Dr. Margaret had faltered only once in her determination to follow her medical career, but her radiant dream of marriage and motherhood had been changed, and her character with it, in a moment of tragic discovery. She imagined that this private past was unknown, that she could go on to her work at St. Antholin’s Hospital, but there she met the one man who had unknowingly stumbled on her secret.
“I do disapprove of you driving on Sunday. Oh, I know you pride yourself on being free and independent, but I’m not so sure that it’s good for girls.”
“If you don’t drive away this instant, I shall eat you. You look so delicious.”
“She did not want to be a woman, longing for love. She wanted to be doctor only.”
Dr. Margaret Addam is a fresh young attending about to start her first job at St. Antholin’s Hospital in London when she makes the serious error of taking a two-week holiday in Brittany. There she encounters suave architect Amyas Burdett, and that really is his name. She tumbles for him, of course, and agrees to meet him back in England. She is, in fact, to see him en route to her new job. Picking him up at a train station, she finds him to be a cooler, more remote individual than the ardent suitor he had been in France. He directs her to a hidden cottage, where the pair has a lovely picnic. After washing up the dishes, he passionately urges her to stay the night with him. She agrees, the scandalous tart, and is about to fetch her suitcase when her necklace breaks, and the beads fly everywhere. Searching the floor, she finds all but one. She ties up the beads and has just stepped out onto the verandah to retrieve her nightie from her car when a young woman is heard letting herself in the front door, conveniently located on the other side of the house away from the driveway, and asking Amyas, “Darling, aren’t you pleased to see your wife?”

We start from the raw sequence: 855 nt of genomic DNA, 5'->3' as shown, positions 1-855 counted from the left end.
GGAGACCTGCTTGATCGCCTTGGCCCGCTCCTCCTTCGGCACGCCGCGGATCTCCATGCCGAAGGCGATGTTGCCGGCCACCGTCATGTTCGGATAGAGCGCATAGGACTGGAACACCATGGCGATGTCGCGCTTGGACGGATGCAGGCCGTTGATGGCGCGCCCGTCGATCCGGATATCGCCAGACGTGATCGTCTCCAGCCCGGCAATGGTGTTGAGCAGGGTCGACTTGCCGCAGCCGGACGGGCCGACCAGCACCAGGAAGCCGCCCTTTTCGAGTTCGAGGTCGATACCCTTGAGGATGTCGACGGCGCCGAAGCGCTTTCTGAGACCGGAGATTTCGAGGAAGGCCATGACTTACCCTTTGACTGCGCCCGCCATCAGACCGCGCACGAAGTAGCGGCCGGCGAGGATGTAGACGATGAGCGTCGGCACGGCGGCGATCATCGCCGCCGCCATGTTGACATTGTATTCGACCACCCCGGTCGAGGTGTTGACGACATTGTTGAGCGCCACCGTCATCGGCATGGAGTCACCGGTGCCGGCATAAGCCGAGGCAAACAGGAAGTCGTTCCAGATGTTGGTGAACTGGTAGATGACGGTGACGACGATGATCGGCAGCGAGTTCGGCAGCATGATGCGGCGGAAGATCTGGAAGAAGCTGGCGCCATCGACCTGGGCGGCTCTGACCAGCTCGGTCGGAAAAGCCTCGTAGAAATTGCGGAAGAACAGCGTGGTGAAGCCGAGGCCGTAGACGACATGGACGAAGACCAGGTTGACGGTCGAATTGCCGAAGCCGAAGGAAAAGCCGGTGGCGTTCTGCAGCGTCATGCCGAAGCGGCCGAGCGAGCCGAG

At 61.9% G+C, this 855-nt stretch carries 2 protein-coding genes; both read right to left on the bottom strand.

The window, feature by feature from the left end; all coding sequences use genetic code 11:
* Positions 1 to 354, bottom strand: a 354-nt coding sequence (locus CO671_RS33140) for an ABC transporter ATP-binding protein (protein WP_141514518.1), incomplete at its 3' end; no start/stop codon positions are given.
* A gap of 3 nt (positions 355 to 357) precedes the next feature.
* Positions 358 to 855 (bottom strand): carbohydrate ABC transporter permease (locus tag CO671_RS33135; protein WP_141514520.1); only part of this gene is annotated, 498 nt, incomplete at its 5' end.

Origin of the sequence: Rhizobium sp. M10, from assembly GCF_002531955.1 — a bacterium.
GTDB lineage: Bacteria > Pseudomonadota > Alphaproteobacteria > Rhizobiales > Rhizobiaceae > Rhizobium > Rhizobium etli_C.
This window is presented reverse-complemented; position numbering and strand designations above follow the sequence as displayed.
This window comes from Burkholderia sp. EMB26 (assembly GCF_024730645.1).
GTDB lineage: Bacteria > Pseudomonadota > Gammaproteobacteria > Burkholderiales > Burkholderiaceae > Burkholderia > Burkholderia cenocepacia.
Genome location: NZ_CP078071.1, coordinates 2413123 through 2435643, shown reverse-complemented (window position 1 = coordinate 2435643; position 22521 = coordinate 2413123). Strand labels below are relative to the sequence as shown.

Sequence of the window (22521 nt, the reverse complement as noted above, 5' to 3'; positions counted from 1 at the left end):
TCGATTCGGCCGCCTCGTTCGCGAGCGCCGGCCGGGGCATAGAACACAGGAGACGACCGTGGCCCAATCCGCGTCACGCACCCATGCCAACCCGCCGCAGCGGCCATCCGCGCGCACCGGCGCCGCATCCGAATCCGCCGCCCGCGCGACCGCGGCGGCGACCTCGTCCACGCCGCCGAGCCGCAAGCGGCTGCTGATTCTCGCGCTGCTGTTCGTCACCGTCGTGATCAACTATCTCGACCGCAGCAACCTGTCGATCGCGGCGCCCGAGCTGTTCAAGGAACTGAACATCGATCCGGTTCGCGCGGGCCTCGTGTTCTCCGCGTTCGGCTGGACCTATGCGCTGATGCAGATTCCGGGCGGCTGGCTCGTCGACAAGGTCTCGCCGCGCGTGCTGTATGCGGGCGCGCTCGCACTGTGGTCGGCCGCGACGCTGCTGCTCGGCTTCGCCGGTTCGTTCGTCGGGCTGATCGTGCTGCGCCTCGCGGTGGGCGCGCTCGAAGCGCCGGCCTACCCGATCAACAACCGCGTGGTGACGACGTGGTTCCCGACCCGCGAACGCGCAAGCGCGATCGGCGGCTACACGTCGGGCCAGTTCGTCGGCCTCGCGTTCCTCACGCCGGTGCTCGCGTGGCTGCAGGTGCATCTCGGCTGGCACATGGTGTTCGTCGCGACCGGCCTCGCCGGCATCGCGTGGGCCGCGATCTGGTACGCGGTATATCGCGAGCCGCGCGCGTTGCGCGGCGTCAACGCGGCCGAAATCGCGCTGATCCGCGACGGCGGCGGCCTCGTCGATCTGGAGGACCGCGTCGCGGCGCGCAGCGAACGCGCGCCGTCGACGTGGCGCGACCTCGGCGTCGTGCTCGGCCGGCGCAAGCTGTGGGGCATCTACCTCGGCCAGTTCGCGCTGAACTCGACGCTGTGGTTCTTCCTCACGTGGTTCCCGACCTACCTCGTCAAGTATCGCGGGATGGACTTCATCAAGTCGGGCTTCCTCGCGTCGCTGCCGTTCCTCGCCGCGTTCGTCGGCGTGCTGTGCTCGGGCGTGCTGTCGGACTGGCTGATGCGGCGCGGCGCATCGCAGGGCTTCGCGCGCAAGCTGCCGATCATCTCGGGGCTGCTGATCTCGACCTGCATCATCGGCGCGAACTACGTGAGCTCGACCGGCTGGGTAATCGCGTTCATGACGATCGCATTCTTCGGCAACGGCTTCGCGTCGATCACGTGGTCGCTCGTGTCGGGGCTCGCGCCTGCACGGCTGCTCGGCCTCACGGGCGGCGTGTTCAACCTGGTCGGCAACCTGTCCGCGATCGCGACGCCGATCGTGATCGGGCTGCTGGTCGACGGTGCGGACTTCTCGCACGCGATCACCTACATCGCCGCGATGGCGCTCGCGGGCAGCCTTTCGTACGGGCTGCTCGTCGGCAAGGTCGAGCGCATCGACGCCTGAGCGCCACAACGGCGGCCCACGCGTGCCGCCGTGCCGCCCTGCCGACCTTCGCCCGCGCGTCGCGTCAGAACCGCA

Oh, the shame! Margaret climbs into her car and allows it to roll down the steep driveway before starting the engine and peeling out onto the main road, almost running into another car in the process. She pulls over a mile down the road to weep over the “tremendous mistake in the most important happening of her life,” and the man driving the near-miss vehicle stops also, to ask if she is all right. She brushes him off and he leaves her to her ignominy, never to be seen again … until she arrives at St. Antholin’s and finds he is Dr. Jack Fanning, with whom she will be working closely! And he is also the childhood friend of Veronica Burdett, the almost-deceived wife of treacherous Amyas!